Sharda Sahai was born in Benares in 1935, a direct descendent of Pandit Ram Sahai, the founder of the Benares style (“gharana”) of tabla playing. With the inherent gift in his blood of the finest traits of the Benares baj, he began at an early age to learn tabla from his father, the late Pandit Bhagvati Sahai. Following his father’s demise in 1946, he became a disciple of the inimitable Pandit Kanthe Maharaj, himself a disciple of Sharda Sahai’s grandfather, Pandit Baldeo Sahai.

Sharda Sahai started his professional career at the age of nine, performing both as a soloist and as an accompanist. He made his major public debut when he was sixteen, appearing at the Italee Music Conference in Calcutta with the sarod maestro Ali Akbar Khan. His professional activities in India have included appearances as soloist and accompanist at all of the important music conferences and festivals as well as performances with every major artist of North Indian classical music.

He was awarded “A Grade Artist” status by All India Radio in 1965. Also in 1965 he founded the Pandit Ram Sahai Sangit Vidyalaya, an institute for training in classical music and dance, located in Benares.

Sharda Sahai has performed over one thousand concerts worldwide. His solo performances have been broadcast on All India Radio’s prestigious National Program. His accompaniment experience includes every major artist of North Indian classical music- among others: sitarists Ravi Shankar, Vilayat Khan, and Nikhil Banerjee; sarodists Ali Akbar Khan and Amjad Ali Khan; violist V.G. Jog; and dancers Gopi Krishna, Birju Maharaj, and Sitara Devi.

In February, 1970 Sharda Sahai made a highly successful tour of Europe, the United States, and Canada with sarodist Amjad Ali Khan. His tabla playing made a powerful impression everywhere he played, and in September, 1970 he returned to the United States to accept an appointment as Artist in Residence with the World Music Program at Wesleyan University. He remained with Wesleyan University for five years, during which time he was also a visiting professor at Brown University and Berklee School of Music. Sharda Sahai’s superb ability as a performer is matched by his ability as a teacher. Few Indian musicians of his caliber have held as many teaching positions at such prestigious western universities. In recent years he has been dividing his time between busy teaching schedules, ongoing summer tabla training programs in the U.S. and Canada, and the administration of the Pandit Ram Sahai Sangit Vidyalaya in the U.K. In the U.K., he was a Senior Lecturer at Dartington College of Arts for six years, and he currently teaches tabla at Leeds University and at Oxford University.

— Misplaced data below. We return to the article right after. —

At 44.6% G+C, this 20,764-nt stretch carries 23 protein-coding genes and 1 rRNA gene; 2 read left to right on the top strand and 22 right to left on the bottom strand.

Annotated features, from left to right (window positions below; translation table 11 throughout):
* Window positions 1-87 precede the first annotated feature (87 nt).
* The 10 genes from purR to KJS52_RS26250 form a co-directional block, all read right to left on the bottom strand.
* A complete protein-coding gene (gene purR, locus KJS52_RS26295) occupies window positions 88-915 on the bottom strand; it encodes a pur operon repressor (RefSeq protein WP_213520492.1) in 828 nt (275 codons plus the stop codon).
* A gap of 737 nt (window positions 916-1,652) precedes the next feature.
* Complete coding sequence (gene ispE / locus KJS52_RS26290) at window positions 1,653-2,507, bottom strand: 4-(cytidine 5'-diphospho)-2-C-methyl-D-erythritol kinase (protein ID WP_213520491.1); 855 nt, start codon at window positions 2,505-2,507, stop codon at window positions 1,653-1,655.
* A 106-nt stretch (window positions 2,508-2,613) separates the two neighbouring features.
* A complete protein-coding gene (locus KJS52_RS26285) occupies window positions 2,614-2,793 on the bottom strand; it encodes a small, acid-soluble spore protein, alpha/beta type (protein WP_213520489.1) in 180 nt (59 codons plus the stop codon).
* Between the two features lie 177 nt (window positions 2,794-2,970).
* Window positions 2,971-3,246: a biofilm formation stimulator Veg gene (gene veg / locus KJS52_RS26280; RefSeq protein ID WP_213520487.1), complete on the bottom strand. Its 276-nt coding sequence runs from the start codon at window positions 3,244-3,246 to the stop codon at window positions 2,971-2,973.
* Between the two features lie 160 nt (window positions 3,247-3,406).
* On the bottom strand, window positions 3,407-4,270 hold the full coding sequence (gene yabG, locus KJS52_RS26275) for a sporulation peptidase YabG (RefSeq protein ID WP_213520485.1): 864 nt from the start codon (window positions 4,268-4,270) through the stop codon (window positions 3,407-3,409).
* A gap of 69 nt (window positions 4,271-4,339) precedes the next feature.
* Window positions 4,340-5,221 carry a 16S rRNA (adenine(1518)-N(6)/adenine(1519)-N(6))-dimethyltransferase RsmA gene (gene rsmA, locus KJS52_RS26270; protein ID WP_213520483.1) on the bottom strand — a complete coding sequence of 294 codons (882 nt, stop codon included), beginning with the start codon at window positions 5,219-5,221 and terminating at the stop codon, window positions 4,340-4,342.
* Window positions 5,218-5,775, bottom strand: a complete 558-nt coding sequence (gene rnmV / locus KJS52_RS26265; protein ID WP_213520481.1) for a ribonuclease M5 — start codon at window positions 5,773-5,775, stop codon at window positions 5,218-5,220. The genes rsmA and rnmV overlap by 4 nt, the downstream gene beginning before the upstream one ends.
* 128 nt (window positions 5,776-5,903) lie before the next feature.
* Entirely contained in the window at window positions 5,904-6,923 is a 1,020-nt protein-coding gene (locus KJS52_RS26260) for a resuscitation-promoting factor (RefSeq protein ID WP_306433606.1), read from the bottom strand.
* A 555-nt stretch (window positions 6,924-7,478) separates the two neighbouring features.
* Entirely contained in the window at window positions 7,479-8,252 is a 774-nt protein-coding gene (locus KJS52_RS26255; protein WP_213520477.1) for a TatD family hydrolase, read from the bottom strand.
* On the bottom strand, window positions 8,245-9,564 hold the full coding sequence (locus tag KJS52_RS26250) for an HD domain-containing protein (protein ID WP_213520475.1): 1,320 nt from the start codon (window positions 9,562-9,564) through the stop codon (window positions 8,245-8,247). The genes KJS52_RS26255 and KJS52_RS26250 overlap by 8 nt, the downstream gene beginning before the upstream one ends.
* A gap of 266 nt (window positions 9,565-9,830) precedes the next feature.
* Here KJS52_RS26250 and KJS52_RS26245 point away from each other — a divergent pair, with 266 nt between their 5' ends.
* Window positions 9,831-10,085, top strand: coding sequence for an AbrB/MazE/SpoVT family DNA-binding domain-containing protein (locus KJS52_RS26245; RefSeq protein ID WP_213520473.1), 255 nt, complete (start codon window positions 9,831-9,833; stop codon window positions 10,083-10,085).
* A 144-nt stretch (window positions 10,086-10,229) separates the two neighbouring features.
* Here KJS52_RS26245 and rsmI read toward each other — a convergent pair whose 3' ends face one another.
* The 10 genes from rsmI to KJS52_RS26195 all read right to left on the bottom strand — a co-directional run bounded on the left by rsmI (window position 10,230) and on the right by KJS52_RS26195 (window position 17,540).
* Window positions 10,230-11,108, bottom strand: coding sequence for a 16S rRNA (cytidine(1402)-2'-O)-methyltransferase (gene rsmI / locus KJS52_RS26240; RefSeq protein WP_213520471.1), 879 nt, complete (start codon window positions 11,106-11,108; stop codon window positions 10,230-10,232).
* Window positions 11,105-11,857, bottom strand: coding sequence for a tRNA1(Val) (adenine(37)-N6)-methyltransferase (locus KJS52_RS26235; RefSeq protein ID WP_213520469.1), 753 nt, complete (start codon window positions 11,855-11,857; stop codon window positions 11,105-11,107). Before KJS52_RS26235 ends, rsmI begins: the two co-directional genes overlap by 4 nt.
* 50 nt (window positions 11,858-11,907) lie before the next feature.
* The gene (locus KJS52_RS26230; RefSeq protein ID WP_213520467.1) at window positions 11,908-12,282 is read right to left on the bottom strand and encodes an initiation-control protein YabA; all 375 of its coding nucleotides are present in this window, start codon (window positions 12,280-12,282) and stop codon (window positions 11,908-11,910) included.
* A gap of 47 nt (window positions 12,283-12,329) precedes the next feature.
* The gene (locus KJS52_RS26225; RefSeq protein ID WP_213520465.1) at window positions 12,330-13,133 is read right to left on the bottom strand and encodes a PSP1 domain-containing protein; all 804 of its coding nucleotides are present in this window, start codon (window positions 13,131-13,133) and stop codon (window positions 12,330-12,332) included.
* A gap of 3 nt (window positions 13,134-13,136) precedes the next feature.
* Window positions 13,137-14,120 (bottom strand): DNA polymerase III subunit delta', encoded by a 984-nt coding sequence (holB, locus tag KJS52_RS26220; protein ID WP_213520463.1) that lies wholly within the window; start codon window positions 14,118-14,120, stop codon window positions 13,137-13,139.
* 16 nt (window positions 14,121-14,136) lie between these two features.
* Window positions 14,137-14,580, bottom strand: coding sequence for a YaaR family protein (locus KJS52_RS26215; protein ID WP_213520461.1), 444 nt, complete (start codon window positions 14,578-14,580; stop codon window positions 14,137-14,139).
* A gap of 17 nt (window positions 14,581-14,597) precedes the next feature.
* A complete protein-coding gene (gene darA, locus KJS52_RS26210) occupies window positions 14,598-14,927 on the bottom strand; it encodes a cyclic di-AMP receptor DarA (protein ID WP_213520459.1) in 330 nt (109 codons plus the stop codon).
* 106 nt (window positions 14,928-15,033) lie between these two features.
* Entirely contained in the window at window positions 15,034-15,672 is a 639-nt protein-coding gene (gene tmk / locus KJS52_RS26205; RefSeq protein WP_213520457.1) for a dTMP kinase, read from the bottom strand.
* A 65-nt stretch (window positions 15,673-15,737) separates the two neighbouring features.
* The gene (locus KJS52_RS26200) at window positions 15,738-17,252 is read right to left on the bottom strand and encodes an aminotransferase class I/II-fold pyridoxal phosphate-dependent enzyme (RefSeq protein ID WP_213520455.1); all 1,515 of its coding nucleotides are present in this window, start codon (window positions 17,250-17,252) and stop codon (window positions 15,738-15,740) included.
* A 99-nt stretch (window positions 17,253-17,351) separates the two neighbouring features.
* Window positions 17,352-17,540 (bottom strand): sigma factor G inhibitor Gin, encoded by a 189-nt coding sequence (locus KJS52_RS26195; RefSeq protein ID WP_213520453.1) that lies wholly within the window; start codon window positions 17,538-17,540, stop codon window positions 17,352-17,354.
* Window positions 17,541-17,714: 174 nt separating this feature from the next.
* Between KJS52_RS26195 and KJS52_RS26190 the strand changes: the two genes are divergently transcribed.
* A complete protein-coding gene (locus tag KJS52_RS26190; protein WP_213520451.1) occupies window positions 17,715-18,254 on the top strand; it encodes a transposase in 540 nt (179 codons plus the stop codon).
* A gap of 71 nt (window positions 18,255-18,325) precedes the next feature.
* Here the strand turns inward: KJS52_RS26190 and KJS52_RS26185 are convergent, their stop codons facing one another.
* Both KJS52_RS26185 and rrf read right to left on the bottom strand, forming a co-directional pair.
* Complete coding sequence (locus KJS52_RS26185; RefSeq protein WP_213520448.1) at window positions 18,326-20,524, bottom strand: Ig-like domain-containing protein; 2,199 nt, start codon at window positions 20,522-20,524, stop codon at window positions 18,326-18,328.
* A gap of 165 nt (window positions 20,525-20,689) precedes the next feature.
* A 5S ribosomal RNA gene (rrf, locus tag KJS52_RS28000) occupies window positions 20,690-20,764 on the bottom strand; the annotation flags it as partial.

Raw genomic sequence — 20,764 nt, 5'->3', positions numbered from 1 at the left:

Sharda Sahai’s reputation as a tabla virtuoso in India and in the West is unmatched. His position as the direct descendent of Pandit Ram Sahai, the founder of the Benares tabla baj (style), has endowed him as the bearer of a prodigious and closely guarded repertoire of composed material. As the fountainhead of the Benares Gharana, all of his performances are paradigms of the popular and respected Benares style. Many of the younger generation of tabla players and even some older players, from within the Benares Gharana and from outside the gharana, look to Sharda Sahai’s playing as the authoritative model of the Benares style- a style which many tabla players attempt to emulate and incorporate into their own repertoires.

Though Sharda Sahai is a guardian of tradition, he is extremely well versed in fusion of North Indian classical music with other styles. He has accompanied the well known South Indian violinist L. Shankar, and has performed jugal-bandi (duet) concerts with the leading exponents of the South Indian mridangam: Shivaraman, T. Shakaran, and R. Raghavan. In the West, he has performed with the avant garde composer John Cage, and the internationally acclaimed percussion group Nexus. At EXPO ’86 in Canada, at EXPO ’88 in Australia, and at the Commonwealth Drum Festival in England, he performed with the World Drum Ensemble, a conglomeration of over one hundred drummers from around the world performing on the same stage.

Few musicians in the world attain Sharda Sahai’s level of virtuosity. Whether he is demonstrating his mastery of the tradition or his versatility in adapting to different styles, his performances are spellbinding. Amidst the modernization of India and the real danger that the important traditions of Indian classical music may become diluted and faded, it is comforting to know that one can still experience a performance played as the founder of the Benares Gharana in the 1700’s would have played it. The tradition lives through Sharda Sahai.